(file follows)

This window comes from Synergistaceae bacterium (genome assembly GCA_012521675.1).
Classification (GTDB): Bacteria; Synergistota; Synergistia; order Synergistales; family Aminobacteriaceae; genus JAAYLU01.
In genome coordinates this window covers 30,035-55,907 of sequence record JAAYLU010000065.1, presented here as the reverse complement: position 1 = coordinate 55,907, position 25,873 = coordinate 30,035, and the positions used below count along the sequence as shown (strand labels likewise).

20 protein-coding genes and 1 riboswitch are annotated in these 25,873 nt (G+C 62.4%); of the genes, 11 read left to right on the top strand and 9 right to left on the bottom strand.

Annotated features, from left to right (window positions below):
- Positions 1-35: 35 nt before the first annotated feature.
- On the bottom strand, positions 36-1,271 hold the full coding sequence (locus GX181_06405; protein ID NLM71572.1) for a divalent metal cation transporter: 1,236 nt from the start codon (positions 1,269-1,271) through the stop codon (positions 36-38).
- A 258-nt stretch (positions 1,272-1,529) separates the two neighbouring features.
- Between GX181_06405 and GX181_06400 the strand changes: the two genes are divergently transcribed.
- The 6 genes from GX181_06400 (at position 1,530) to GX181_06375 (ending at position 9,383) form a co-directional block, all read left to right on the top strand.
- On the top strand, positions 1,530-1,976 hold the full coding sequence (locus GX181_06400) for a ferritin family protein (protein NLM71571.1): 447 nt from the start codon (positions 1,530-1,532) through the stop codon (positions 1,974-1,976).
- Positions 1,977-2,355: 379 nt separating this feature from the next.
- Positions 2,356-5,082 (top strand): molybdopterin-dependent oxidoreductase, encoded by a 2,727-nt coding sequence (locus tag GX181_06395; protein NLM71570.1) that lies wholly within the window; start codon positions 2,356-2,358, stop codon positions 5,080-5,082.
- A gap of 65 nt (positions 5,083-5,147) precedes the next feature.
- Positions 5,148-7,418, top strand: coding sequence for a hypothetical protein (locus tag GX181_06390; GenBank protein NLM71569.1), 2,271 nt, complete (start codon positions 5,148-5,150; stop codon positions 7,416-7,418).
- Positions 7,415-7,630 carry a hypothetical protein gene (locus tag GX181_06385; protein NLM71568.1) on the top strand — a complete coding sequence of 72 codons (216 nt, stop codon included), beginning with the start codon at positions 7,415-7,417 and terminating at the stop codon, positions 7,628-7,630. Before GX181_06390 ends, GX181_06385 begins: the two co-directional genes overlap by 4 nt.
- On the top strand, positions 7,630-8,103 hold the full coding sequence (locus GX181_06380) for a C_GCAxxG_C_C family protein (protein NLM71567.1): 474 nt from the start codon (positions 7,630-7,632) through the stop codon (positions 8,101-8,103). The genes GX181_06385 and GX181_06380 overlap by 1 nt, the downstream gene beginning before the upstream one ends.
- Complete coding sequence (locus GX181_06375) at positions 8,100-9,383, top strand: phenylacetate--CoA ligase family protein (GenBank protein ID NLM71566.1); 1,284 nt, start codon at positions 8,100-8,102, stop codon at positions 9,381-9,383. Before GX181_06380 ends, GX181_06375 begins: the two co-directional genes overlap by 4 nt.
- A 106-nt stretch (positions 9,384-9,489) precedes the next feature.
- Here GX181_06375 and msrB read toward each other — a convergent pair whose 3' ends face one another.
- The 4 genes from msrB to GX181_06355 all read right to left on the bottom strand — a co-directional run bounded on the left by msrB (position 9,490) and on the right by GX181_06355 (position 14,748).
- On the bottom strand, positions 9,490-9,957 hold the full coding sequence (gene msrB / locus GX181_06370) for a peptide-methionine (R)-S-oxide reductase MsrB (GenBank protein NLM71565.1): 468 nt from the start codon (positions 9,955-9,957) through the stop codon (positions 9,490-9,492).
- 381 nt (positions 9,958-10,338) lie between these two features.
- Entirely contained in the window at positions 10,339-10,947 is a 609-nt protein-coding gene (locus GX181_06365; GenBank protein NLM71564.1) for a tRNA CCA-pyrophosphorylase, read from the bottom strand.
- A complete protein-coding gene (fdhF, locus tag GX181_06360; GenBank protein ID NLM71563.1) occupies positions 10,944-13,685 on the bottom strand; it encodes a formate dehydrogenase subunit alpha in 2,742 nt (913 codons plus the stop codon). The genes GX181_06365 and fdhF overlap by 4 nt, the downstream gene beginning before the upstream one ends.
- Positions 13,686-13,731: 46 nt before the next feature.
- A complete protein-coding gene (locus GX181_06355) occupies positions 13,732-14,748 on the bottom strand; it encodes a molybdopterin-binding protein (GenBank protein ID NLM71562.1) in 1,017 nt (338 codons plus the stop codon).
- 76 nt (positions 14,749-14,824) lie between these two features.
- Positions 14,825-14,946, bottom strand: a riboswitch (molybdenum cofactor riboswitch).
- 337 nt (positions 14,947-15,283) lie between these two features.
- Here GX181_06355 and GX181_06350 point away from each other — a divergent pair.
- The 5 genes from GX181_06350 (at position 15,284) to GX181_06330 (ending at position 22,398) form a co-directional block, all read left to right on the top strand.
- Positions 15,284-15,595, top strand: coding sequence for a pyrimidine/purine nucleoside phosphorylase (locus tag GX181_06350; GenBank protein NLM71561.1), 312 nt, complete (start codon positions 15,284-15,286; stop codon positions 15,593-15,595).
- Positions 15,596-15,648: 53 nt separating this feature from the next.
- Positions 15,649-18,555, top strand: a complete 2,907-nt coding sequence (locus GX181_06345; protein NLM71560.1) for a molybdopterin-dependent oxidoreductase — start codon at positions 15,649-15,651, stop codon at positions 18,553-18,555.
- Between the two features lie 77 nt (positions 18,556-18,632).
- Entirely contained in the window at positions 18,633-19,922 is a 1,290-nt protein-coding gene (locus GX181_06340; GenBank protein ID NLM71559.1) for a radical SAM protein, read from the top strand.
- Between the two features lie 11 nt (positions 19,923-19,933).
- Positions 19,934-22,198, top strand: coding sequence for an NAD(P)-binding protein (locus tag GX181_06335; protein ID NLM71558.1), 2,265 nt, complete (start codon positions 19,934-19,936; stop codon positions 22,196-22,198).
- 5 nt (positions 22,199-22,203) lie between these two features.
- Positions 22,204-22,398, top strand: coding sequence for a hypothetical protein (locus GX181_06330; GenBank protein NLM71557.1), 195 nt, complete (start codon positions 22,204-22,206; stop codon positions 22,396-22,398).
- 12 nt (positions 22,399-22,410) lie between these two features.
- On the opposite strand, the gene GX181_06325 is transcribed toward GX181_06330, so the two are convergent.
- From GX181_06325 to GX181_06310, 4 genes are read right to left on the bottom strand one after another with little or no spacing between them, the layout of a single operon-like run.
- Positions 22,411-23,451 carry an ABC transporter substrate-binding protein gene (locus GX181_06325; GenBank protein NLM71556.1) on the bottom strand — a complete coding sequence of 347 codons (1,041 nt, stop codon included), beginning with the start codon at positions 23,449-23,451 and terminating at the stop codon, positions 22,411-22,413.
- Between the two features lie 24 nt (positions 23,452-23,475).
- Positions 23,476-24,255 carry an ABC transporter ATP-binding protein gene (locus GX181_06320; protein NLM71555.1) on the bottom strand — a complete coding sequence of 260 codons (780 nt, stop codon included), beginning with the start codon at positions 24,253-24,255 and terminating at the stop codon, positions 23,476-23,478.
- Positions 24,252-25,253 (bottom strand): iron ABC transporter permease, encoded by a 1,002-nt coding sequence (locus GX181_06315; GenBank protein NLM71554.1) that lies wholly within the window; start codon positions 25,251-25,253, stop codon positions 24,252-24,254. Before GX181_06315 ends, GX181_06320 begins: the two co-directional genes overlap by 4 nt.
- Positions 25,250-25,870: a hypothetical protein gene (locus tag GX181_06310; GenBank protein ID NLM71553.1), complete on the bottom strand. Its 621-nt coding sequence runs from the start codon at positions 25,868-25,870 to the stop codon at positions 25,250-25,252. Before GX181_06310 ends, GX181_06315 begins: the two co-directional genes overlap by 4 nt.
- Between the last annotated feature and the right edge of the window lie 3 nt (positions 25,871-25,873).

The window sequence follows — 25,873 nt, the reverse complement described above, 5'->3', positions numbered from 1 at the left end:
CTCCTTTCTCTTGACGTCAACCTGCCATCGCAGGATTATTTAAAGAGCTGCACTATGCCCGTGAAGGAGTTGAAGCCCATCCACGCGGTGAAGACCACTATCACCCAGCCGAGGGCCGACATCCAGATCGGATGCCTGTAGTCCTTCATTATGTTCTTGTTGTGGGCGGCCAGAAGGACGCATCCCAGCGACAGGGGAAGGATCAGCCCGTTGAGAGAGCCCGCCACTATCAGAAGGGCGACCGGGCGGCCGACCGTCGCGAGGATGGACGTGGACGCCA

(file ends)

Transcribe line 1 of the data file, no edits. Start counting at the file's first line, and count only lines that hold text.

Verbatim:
This window comes from Synergistaceae bacterium (genome assembly GCA_012521675.1).